* Aviva could sell Canada unit alongside U.S. arm - investor
* RSA unlikely to buy Aviva assets - analyst
* No magic bullet for Aviva - banker
By Myles Neligan
LONDON, May 15 (Reuters) - Aviva could accelerate and expand asset sales as it seeks to mend relations with shareholders who last week forced out boss Andrew Moss, irked by its persistently weak share price.
That is the view of investors and analysts who see Britain’s No. 2 insurer as vulnerable to capital erosion because of its heavy exposure to the troubled euro zone, the source of 40 percent of its operating profit last year.
Well-priced disposals would bolster capital reserves at the group, valued at 8.5 billion pounds ($13.7 billion).
They would also give shareholders confidence it can ride out a fresh deterioration in the euro zone crisis without cutting its dividend, eliminating a drag on the stock.
Aviva is widely expected to sell its U.S. arm, acquired in 2006 for 2 billion pounds, after chief executive Moss signalled he was open to offers for it about three weeks before he quit.
The group should go further and bundle the U.S. unit with its bigger Canadian operation, likely to fetch a higher price because it is more profitable, said one institutional investor.
“That’s one business that is doing well, and when it’s doing well you get a better price for it,” the investor said.
“If balance sheet issues were put to bed, and Aviva became a UK and Europe-focused insurance company, in theory the rating should improve.”
Aviva could make a loss from a standalone sale of the U.S. arm because American life insurers have fallen in value since it bought the unit.
One banker who has tried to find a buyer for the unit said there was little interest from other insurers, leaving price-conscious private equity firms as the most likely acquirers.
“This is a really hard business to sell,” the banker said.
Aviva, which reports first-quarter results on Thursday, had planned to announce a disposal of the U.S. business at a May 24 investor presentation which has now been postponed, the Sunday Times reported last month.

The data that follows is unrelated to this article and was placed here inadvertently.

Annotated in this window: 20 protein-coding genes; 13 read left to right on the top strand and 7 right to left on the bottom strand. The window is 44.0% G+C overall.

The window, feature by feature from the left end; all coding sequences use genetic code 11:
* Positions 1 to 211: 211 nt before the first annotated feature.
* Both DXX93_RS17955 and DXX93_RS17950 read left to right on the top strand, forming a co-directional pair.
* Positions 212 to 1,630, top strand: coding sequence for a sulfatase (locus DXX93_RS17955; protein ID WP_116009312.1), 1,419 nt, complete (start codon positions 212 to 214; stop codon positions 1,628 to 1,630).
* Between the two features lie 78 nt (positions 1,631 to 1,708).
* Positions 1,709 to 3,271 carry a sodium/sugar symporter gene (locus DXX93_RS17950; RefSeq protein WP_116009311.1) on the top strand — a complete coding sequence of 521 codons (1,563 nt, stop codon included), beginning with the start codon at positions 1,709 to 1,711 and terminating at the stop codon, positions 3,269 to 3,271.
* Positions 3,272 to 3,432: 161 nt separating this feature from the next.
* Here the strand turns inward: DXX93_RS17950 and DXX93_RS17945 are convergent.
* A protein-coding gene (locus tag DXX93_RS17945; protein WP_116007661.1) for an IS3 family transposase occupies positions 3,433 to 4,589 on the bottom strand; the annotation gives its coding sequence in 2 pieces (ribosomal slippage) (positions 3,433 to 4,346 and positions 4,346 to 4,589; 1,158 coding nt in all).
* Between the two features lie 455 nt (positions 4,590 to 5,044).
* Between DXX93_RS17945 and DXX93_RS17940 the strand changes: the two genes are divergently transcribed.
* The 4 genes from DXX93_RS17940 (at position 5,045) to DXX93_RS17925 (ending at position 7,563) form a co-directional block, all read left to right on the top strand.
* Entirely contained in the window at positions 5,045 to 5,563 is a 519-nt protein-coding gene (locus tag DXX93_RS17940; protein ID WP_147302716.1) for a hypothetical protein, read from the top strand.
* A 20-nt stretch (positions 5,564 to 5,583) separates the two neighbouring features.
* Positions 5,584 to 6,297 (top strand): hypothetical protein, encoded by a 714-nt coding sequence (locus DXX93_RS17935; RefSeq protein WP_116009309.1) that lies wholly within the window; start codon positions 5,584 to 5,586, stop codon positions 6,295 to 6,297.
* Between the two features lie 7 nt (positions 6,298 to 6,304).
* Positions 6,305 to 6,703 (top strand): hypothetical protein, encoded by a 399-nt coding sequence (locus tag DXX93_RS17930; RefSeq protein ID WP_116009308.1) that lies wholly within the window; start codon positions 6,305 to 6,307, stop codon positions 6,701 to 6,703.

Aviva declined to comment.
Incoming chairman John McFarlane, in day-to-day charge until a chief executive is found, last week began an “in-depth” review of Aviva’s businesses, aimed at improving shareholder returns.
The scope for radical surgery, such as breaking up Aviva and selling its lucrative non-life units, is seen limited because buyers are scarce in a European sector keen to preserve cash due to worsening economic conditions and tougher capital rules.
“There is no magic bullet for Aviva,” said a second banker who advises insurance companies.
“What they have to do in total will depend on how good a price they get for the first disposal. It is hard to see what they could sell next.”
British rival RSA, which made a 5-billion pound bid for the bulk of Aviva’s non-life operations in 2010 under former chief executive Andy Haste, is thought unlikely to make a fresh offer under his successor, Simon Lee.
“If you read what Simon Lee’s talked about, he’s just not in the mood for large acquisitions,” said Panmure Gordon analyst Barrie Cornes.
Some sector watchers reckon a major reorganisation under new leadership is unlikely, because the company has laid some of the groundwork for recovery through a retrenchment strategy launched by Moss in 2010.
Under the plan, Aviva has slashed costs and sold sub-scale businesses in Britain and Europe, reducing the number of countries it operates in to 21 from 30.
“Moss had done a lot of good stuff - he made Jack Welch look like a pussycat,” said Investec analyst Kevin Ryan, referring to the former General Electric chief executive, famed for his cost cutting.
But Moss’s efforts to streamline the group came too late to mollify investors angered by a 60 percent slump in the group’s shares during his five-year tenure, a decline blamed partly on strategic mis-steps, including an unpopular 2009 dividend cut.
Shares in rivals Prudential and Legal & General were flat and down 23 percent respectively, over the same period.
Potential replacements for Moss include Aviva’s UK boss Trevor Moss, and Pat Regan, its finance chief, while external candidates include Andy Haste, seen as the shareholders’ runaway favourite because of his successful turnaround of RSA.
“If Andy Haste put his hand up for the job tomorrow, all the pressure to sell things would go away in the medium term,” a second banker said.
Haste is not interested in leading Aviva because McFarlane’s review of the group could pre-empt changes he might make, the Sunday Telegraph reported at the weekend, citing unnamed sources.